Saturday, 20 August 2011

Money for nothing

No, this is not a critique of that acclaimed Dire Straits song, but phrases involving words such as trouble, and involving paddles and creaks do indeed spring to mind. This post is about one of the three main driving forces behind the wholesale rollout of wind farms and more specifically, the financial rewards available to anybody who generates electricity from a renewable source and passes it into the National Grid (the grid): the feed-in tariff. The what? I hear you ask. The feed-in tariff has nothing directly to do with the cost of eating-in; it is somewhat more sinister than that. Read on.

The feed-in tariff in the United Kingdom came into practical effect in the twilight days of power of the then incumbent Labour government in April 2010. Essentially, this tariff ensures that anybody generating electricity through certain renewable methods and who connects the output from their renewable generating source to the National Grid, gets paid a guaranteed amount per kilowatt-hour (kWh) of electricity supplied. This tariff is guaranteed for 20 years for wind power generated electricity, and for 25 years for solar power generated electricity. The tariffs paid per kWh are Retail Price Index (RPI) linked and therefore will increase year on year, unless the economy goes into another recession. A more thorough explanation of the tariffs can be found here.

So what is wrong, I hear you ask. Well, fundamentally the feed-in tariff seems like a good idea since it forces the grid to take electricity generated by renewable methods. Sensible in broad principle, after all we have those pesky CO2 emissions targets to contend with and as a nation, we really do need to transition our ageing generational capacity to cleaner more efficient methods. So, there is tick in the box there. Also, small scale schemes (ie, photovoltaic cells on roofs, or micro turbines) are positively encouraged by such an approach since the significant cost of installation can be offset against the guaranteed returns for 20 or so years; all good stuff.

However, the feed-in tariff structure ensures the tariff is paid even when energy is not being generated and fed into the the grid, and for the big installations this is significant since they still get their bag of booty when the grid cannot take their output; essentially, they get paid to  have generating sources doing nothing. How come? With the introduction of essentially private operators generating potentially large amounts of electricity, supply can outstrip demand and the number of times this situation will arise is likely to increase as the output from wind farms continues to increase. Since the grid is obligated to take all the electricity generated by wind farms connected to it, they have to pay out whether they use the electricity or not. This article demonstrates a recent example of this appalling "money for nothing" situation. Although this article focuses on only recent Scottish cases, the same applies elsewhere throughout the United Kingdom.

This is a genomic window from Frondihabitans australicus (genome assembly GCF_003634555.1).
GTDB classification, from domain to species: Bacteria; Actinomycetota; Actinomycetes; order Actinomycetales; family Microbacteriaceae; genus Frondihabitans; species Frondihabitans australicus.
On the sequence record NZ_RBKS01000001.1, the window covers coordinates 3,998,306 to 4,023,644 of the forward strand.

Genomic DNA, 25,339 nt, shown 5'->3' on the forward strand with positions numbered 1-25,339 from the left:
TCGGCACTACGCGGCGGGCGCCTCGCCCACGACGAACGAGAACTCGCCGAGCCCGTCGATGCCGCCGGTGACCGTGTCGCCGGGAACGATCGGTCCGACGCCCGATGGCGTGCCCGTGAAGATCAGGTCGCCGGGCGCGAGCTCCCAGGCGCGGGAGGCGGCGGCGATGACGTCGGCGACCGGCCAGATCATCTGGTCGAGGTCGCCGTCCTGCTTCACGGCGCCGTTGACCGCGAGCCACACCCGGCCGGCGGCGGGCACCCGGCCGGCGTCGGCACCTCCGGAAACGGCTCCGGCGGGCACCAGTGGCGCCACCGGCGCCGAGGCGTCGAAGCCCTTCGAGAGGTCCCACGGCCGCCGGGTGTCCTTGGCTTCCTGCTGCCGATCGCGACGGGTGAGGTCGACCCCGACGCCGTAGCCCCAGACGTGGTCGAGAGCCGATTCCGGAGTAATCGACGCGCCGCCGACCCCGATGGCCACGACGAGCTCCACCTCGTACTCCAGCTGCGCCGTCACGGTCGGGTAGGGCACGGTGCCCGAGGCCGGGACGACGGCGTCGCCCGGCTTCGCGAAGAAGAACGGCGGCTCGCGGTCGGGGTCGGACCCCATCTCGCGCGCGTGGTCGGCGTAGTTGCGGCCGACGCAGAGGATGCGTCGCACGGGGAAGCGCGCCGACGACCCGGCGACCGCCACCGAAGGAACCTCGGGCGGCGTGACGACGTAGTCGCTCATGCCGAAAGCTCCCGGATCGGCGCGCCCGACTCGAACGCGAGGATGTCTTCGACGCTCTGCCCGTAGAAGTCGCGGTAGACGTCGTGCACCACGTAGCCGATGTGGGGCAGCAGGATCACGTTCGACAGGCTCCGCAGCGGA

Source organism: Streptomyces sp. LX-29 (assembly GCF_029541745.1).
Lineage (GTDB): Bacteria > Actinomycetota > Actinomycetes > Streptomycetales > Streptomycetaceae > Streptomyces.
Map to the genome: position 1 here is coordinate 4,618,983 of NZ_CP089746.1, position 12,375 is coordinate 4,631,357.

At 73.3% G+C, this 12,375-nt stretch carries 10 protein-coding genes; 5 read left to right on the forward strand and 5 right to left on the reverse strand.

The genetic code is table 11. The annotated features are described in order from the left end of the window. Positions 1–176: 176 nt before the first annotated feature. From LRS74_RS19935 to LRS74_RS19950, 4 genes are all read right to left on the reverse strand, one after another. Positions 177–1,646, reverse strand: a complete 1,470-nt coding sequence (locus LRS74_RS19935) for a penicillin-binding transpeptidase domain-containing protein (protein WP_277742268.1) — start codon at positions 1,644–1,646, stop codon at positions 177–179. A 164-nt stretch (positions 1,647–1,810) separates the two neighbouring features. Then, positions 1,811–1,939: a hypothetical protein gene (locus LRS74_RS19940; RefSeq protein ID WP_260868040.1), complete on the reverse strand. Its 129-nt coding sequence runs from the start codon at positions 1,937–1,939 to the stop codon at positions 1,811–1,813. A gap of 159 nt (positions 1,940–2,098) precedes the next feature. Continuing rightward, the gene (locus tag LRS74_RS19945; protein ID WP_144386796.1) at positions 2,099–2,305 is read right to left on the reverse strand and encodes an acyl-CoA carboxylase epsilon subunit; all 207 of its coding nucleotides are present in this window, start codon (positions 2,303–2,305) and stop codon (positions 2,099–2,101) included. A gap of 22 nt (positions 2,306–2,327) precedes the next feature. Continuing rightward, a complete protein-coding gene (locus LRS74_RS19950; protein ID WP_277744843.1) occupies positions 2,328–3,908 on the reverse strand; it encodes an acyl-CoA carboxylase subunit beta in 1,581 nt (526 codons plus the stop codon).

The feed-in tariffs seem quite generous, money for nothing, 20 years of guaranteed income; I didn't know money grew on trees! Well, it doesn't. Although the energy companies pay the feed-in tariff to the operators, it is the consumer (business or otherwise) who funds it. For domestic consumers, VAT is currently levied at 5% on electricity, but have a look at your last electricity bill and you will mostly likely see that at least 11% of it is in the form of "VAT and government obligations". So, if you consume electricity (as a household or a business) around 6% of your bill is funding "government obligations". This is the source of the feed-in tariff funding. The precise amount paid varies by energy company. However, what is consistent is that the more you use, the more you pay (6% is a percentage after all) but perhaps more significantly, the higher the cost of the electricity you use, the more your 6% is going to be. This percentage acts as a sort of built-in escalator, ensuring that as energy prices rise, more money is made available to fund feed-in tariffs. If feed-in tariffs are going to be funded by the consumer, wouldn't it be better to base it on the amount of electricity used and not link it to the price charged for the electricity? I really do detect some duplicity here. I do however accept that we have to fund renewable energy projects somehow, but the current feed-in tariff is daylight robbery, pure and simple. So, next time you consider switching your energy supplier, you may like to find out what the "government obligations" contribution on your new bill is likely to be, otherwise it could be a nasty shock.

But what of those people who have recently agreed to host some wind turbines on their land, they've still got this 20 years of guaranteed income once they come on line haven't they? Well - yes and perhaps no. The feed-in tariff structure will be reviewed periodically, with the first review due in 2013. What will happen then? We don't know. However, our current coalition government has demonstrated its remarkable ability to implement policy reversals with a deft flick of the wrist. Additionally, by 2013 considerably more renewable energy generational sources will have come on line - all expecting their share of the promised feed-in tariff bonanza. More will doubtless be waiting in the wings. How will this tariff be funded? Will our 6% contribution become 10%? Given that electricity prices have increased a number of times since April 2010, the original 6% has effectively increased (in absolute terms) quite markedly already. We just don't know what will happen, but  I would like to think that the average consumer will not be prepared to continue to fund the feed-in tariffs and stand by to watch their hard earned cash disappearing into the pockets of wind farm operators, particularly if their turbines are standing idle.